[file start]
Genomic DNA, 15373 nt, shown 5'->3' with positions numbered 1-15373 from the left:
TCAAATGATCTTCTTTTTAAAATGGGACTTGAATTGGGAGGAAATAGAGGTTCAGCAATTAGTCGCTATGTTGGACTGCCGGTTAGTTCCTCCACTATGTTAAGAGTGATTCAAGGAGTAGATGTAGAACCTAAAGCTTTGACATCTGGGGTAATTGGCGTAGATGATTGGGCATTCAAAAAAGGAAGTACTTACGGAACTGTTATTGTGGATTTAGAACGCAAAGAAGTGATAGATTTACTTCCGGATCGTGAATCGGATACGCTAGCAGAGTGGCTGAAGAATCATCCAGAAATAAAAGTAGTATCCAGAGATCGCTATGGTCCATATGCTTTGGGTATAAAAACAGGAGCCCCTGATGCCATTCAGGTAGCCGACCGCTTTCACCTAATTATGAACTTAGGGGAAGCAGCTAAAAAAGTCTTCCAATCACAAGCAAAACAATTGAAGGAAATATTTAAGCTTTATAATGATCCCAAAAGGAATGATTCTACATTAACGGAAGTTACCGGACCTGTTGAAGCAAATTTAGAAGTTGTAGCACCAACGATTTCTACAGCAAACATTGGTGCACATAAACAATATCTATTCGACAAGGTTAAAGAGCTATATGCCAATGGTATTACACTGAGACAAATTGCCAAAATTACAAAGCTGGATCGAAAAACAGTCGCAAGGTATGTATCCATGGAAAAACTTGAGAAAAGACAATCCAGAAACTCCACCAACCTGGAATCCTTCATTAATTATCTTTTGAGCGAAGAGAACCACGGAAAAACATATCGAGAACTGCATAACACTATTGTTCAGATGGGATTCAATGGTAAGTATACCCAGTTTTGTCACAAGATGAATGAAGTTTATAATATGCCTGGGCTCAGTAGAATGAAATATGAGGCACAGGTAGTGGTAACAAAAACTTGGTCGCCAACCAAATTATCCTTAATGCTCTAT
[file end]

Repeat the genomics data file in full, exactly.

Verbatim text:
Genomic DNA, 15373 nt, shown 5'->3' with positions numbered 1-15373 from the left:
TCAAATGATCTTCTTTTTAAAATGGGACTTGAATTGGGAGGAAATAGAGGTTCAGCAATTAGTCGCTATGTTGGACTGCCGGTTAGTTCCTCCACTATGTTAAGAGTGATTCAAGGAGTAGATGTAGAACCTAAAGCTTTGACATCTGGGGTAATTGGCGTAGATGATTGGGCATTCAAAAAAGGAAGTACTTACGGAACTGTTATTGTGGATTTAGAACGCAAAGAAGTGATAGATTTACTTCCGGATCGTGAATCGGATACGCTAGCAGAGTGGCTGAAGAATCATCCAGAAATAAAAGTAGTATCCAGAGATCGCTATGGTCCATATGCTTTGGGTATAAAAACAGGAGCCCCTGATGCCATTCAGGTAGCCGACCGCTTTCACCTAATTATGAACTTAGGGGAAGCAGCTAAAAAAGTCTTCCAATCACAAGCAAAACAATTGAAGGAAATATTTAAGCTTTATAATGATCCCAAAAGGAATGATTCTACATTAACGGAAGTTACCGGACCTGTTGAAGCAAATTTAGAAGTTGTAGCACCAACGATTTCTACAGCAAACATTGGTGCACATAAACAATATCTATTCGACAAGGTTAAAGAGCTATATGCCAATGGTATTACACTGAGACAAATTGCCAAAATTACAAAGCTGGATCGAAAAACAGTCGCAAGGTATGTATCCATGGAAAAACTTGAGAAAAGACAATCCAGAAACTCCACCAACCTGGAATCCTTCATTAATTATCTTTTGAGCGAAGAGAACCACGGAAAAACATATCGAGAACTGCATAACACTATTGTTCAGATGGGATTCAATGGTAAGTATACCCAGTTTTGTCACAAGATGAATGAAGTTTATAATATGCCTGGGCTCAGTAGAATGAAATATGAGGCACAGGTAGTGGTAACAAAAACTTGGTCGCCAACCAAATTATCCTTAATGCTCTAT